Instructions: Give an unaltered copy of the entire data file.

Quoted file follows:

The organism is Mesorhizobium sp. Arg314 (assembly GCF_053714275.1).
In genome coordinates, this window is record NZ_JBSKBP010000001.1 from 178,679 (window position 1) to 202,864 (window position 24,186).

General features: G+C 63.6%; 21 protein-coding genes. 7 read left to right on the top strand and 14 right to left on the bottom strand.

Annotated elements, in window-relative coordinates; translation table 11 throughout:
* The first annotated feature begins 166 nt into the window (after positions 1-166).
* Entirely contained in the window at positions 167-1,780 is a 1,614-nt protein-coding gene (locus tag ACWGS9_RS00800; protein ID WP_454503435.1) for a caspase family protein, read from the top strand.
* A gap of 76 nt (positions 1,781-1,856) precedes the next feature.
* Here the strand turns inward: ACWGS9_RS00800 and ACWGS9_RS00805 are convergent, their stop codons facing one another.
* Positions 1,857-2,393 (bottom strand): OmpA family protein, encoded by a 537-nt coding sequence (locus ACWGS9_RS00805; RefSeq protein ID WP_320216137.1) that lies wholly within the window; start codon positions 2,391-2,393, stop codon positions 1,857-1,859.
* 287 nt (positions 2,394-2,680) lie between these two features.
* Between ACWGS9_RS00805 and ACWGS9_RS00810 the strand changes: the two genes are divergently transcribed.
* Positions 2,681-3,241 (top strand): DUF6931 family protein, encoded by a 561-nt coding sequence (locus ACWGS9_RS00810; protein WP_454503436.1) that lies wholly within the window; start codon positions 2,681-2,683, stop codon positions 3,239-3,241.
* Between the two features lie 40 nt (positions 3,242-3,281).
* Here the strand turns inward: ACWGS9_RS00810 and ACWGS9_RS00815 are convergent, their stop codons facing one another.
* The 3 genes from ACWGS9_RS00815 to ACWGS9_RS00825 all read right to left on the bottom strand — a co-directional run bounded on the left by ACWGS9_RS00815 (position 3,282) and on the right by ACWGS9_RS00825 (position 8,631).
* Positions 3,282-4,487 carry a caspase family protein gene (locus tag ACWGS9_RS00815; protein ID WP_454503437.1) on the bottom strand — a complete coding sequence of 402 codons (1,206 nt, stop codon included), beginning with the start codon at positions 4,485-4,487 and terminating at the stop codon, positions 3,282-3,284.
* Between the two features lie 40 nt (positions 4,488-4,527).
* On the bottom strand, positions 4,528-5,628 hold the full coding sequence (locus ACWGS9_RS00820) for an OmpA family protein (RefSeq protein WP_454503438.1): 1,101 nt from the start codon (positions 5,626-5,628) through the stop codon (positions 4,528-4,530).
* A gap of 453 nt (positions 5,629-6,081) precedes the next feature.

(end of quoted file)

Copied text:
The organism is Mesorhizobium sp. Arg314 (assembly GCF_053714275.1).
In genome coordinates, this window is record NZ_JBSKBP010000001.1 from 178,679 (window position 1) to 202,864 (window position 24,186).

General features: G+C 63.6%; 21 protein-coding genes. 7 read left to right on the top strand and 14 right to left on the bottom strand.

Annotated elements, in window-relative coordinates; translation table 11 throughout:
* The first annotated feature begins 166 nt into the window (after positions 1-166).
* Entirely contained in the window at positions 167-1,780 is a 1,614-nt protein-coding gene (locus tag ACWGS9_RS00800; protein ID WP_454503435.1) for a caspase family protein, read from the top strand.
* A gap of 76 nt (positions 1,781-1,856) precedes the next feature.
* Here the strand turns inward: ACWGS9_RS00800 and ACWGS9_RS00805 are convergent, their stop codons facing one another.
* Positions 1,857-2,393 (bottom strand): OmpA family protein, encoded by a 537-nt coding sequence (locus ACWGS9_RS00805; RefSeq protein ID WP_320216137.1) that lies wholly within the window; start codon positions 2,391-2,393, stop codon positions 1,857-1,859.
* 287 nt (positions 2,394-2,680) lie between these two features.
* Between ACWGS9_RS00805 and ACWGS9_RS00810 the strand changes: the two genes are divergently transcribed.
* Positions 2,681-3,241 (top strand): DUF6931 family protein, encoded by a 561-nt coding sequence (locus ACWGS9_RS00810; protein WP_454503436.1) that lies wholly within the window; start codon positions 2,681-2,683, stop codon positions 3,239-3,241.
* Between the two features lie 40 nt (positions 3,242-3,281).
* Here the strand turns inward: ACWGS9_RS00810 and ACWGS9_RS00815 are convergent, their stop codons facing one another.
* The 3 genes from ACWGS9_RS00815 to ACWGS9_RS00825 all read right to left on the bottom strand — a co-directional run bounded on the left by ACWGS9_RS00815 (position 3,282) and on the right by ACWGS9_RS00825 (position 8,631).
* Positions 3,282-4,487 carry a caspase family protein gene (locus tag ACWGS9_RS00815; protein ID WP_454503437.1) on the bottom strand — a complete coding sequence of 402 codons (1,206 nt, stop codon included), beginning with the start codon at positions 4,485-4,487 and terminating at the stop codon, positions 3,282-3,284.
* Between the two features lie 40 nt (positions 4,488-4,527).
* On the bottom strand, positions 4,528-5,628 hold the full coding sequence (locus ACWGS9_RS00820) for an OmpA family protein (RefSeq protein WP_454503438.1): 1,101 nt from the start codon (positions 5,626-5,628) through the stop codon (positions 4,528-4,530).
* A gap of 453 nt (positions 5,629-6,081) precedes the next feature.